The determination of the mineral composition of propolis is usually performed by ICP-mass analysis and also by Electrothermal Atomic Absorption Spectrometry (ET AAS) and UV-Vis spectrophotometry (UV-Vis) [23], neutron activation [10], electroanalytical methods [13], or in the case of lead content, using the Graphite Furnace Atomic Adsorption Spectrometry (GF AAS) method [24]. Thus, using flame atomic absorption spectrometry Formicki et al. [12] determined the levels of cadmium, iron, magnesium, nickel, lead and zinc in various bee products collected in Poland; Pierini et al. [13] used a electroanalytical method for quantification of lead in Argentine propolis; Serra-Bonvehí and Orantes-Bermejo [25] determined, among others, the levels of arsenic, cadmium, mercury and lead in samples of propolis collected in southern Spain by ICP-atomic emission spectrometry and Finger et al. [26], studied the content of cadmium, chromium and lead in Brazilian propolis from Paraná by electrothermal atomization and flame atomic absorption spectrometry after calcination in a muffle furnace. Moreover, Gong et al. [11] studied the relationships between the geographical origin and the content of calcium, aluminum, magnesium, potassium, iron, sodium, zinc, manganese, strontium, copper, chromium, nickel and toxic elements like arsenic, cadmium and lead determined by inductively coupled plasma atomic emission spectrometry after microwave digestion of Chinese propolis. However, there are few studies evaluating the potential of near infrared spectroscopy (NIR) for quantitative analysis of propolis. Visible/near infrared spectroscopy (Vis/NIRS) has been applied for the analysis of chrysin and galangin in Chinese propolis [27] and to explore its applicability for the determination of antioxidant properties [28].The detection of propolis falsification by the addition of flavonoid glycosides and tree latex has been carried out by Fourier Transform-NIR [29]. NIR has been also used to confirm the identity of isolated beeswax propolis [30]. Regarding the mineral characterization and to ensure the safety and quality of this product for marketing in local and international markets, this paper proposes a fast method for determining the mineral composition of propolis by using near infrared spectroscopy (NIR), because this analytical technique is rapid, non-destructive, and requires little or no sample preparation [31]. Therefore, in this paper, propolis samples from Chile and Galicia and Castilla-León (Spain) were analyzed with the aim of develop a rapid method of analysis to quantify some mineral and trace elements, using near-infrared spectroscopy with a remote reflectance fibre-optic probe applied directly to the sample.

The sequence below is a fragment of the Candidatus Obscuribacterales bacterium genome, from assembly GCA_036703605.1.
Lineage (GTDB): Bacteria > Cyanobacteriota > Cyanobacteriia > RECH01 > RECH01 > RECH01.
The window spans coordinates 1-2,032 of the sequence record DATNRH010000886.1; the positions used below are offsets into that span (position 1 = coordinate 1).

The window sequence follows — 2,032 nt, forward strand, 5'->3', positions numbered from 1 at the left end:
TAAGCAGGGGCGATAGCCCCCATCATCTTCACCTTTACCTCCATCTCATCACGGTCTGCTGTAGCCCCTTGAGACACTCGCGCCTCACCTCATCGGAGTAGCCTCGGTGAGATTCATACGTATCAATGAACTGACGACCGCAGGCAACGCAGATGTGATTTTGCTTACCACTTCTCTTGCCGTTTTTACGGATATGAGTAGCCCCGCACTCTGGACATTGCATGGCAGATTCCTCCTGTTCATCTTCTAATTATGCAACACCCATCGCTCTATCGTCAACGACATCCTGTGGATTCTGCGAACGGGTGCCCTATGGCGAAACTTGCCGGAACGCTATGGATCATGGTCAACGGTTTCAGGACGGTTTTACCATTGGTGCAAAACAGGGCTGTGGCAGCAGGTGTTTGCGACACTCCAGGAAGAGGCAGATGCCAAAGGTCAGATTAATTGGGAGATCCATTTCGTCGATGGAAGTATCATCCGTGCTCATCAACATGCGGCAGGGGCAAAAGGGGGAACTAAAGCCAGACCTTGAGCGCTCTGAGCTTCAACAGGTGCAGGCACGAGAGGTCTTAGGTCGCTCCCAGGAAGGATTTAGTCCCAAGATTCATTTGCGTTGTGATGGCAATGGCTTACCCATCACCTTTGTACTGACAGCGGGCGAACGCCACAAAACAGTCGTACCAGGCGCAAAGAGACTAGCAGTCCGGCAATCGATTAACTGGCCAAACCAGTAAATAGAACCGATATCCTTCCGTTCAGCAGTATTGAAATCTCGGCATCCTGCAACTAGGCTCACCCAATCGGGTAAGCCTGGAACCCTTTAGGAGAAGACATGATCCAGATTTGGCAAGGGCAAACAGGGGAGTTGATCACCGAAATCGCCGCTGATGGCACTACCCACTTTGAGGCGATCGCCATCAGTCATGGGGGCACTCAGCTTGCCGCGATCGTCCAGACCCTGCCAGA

2. Experimental

2.1. Propolis Samples

Propolis samples (N = 91) have been directly collected by beekeepers in Chile (52 samples: Bio-Bio region) and Spain (39 samples: Galicia and Castilla-León regions), from both organic and conventional farms (the samples are all from different farms, and are not duplicated). Samples were collected mostly with mesh and employing the scraping technique, keeping them frozen until used in the laboratory. For the NIR analysis, of all the 91 samples, 71 were employed for the denominated calibration set, and the other 20 were used for the external validation.

2.2. Chemical Analysis of the Mineral Composition

The mineral composition of propolis was determined using Inductively Coupled Plasma Optical Emission Spectrometry (ICP-OES) for aluminum, calcium, iron, potassium, magnesium, sodium and potassium, and Inductively Coupled Plasma Mass Spectrometry spectrometry (ICP-MS) for zinc, chromium, nickel, copper and lead. Propolis samples were crushed in the laboratory before their analysis with a grinder (Knifetec 1095 Sample Mill, Foss Tecator, Hohnaa, Sweden). Prior to analysis of mineral elements, the mineralization of the samples (0.2 g) in a microwave system (Ethos Sel Milestone, Ontario, ON, Canada) was performed and subsequently introduced into a high pressure capsule. In a first phase 5 mL of HNO3 was added and a power of 1000 watts was applied for 5 min. Once the sample was cool, another 5 mL of HNO3 and 1 mL of 30% H2O2 were added, applying a power of 1000 W for 10 min. The sample was cooled to room temperature, made up to 100 mL with distilled water and stored at 4 °C until analysis.
The ICP-OES determinations were carried out using Ultima 2 equipment (JobinYvon, Paris, NJ, USA), performing the calibration with certified standard solutions, ranging from 0.5 to 10 mg/kg. Detection limits were 0.1 mg/kg in solution. The ICP-MS determinations were performed on an Elan 6000 instrument (Perkin-Elmer, Wellesley, Massachusett, MA, USA). Do do this an internal standard (Sc, Y, Ho Ge 20 and 100 µg/kg) was added to an aliquot of previously prepared sample. The calibration was performed with certified standard solutions, also adding to the same internal standard for the calibration samples and adapted to a range of 10 to 200 µg/kg. Detection limits were 0.1 µg/kg in solution.

2.3. NIR Spectroscopy

A Foss NIRSystem 5000 (Hillerod, Denmark) with a standard 1.5 m 210/210 bundle fibre-optic probe (Ref. n° R6539-A) was used. Figure 1 shows a diagram of the NIRS system, where the main components (optical system, sample module, fiber optic probe) can be observed. The reflectance detectors receive radiation from diffuse scattering of the sample. These detectors (four PbS elements) are positioned at 45° from the surface of the sample (to minimize the specular reflectance). The used spectral range is 1100–2000 nm, since above 2000 nm significant signal attenuation occurs because of the strong absorption of the -OH groups that may be present in the optical fiber. The probe employs a remote reflectance system and uses a ceramic plate as reference. The window is of quartz, with a 5 cm × 5 cm surface area. The measurement of the spectra was carried out using NIRS technology and a remote reflectance fibre-optic probe that was applied directly to samples of crushed propolis. The spectra were recorded at intervals of 2 nm, performing 32 scans for both the reference and samples. To minimise sampling errors, all the samples were analysed in triplicate.